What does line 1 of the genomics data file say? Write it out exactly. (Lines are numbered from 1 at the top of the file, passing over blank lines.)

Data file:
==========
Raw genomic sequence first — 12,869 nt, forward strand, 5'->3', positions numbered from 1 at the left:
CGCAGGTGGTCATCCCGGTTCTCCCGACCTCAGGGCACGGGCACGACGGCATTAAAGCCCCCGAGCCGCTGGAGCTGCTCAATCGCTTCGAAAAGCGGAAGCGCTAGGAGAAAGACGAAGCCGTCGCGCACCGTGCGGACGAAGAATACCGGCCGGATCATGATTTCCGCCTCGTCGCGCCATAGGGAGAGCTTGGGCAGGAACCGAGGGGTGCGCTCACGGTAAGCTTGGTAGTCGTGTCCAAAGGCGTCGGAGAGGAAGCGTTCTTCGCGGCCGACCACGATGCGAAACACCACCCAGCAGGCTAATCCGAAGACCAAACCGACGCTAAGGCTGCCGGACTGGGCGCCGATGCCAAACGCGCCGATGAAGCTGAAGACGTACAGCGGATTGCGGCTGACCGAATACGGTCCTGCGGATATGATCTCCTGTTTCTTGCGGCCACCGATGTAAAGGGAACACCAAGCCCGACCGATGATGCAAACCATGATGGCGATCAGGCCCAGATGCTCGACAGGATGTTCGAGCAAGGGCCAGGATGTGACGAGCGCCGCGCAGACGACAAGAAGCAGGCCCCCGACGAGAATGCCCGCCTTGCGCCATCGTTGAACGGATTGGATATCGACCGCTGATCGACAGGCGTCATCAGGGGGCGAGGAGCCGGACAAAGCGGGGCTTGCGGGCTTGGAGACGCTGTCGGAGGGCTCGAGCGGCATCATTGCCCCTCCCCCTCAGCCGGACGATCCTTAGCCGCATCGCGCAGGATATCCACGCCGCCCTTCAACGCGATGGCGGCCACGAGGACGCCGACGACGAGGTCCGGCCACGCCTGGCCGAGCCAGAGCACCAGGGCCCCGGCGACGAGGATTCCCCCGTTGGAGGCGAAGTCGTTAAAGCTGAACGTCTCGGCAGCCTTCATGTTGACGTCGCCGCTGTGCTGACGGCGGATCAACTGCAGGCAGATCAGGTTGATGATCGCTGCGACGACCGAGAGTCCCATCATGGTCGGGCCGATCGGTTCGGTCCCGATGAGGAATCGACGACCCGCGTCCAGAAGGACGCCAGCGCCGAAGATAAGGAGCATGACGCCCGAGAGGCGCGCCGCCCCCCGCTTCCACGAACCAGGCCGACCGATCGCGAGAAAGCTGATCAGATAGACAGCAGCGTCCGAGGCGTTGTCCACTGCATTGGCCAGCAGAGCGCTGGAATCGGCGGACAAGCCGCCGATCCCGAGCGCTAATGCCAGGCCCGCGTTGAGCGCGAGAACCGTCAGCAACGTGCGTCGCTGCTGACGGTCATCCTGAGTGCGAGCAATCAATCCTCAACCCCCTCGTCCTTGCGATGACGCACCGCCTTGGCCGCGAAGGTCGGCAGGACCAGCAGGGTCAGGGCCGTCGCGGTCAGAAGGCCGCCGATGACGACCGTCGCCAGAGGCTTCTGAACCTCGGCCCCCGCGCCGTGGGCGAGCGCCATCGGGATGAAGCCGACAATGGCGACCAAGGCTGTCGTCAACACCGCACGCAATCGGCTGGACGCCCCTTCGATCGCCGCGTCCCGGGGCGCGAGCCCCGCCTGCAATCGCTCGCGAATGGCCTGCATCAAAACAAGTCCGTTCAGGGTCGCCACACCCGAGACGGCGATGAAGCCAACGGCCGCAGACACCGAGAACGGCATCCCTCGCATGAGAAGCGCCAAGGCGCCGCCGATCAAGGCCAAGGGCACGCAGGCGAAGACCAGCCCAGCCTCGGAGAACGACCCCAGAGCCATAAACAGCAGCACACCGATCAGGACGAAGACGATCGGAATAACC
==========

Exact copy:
Raw genomic sequence first — 12,869 nt, forward strand, 5'->3', positions numbered from 1 at the left: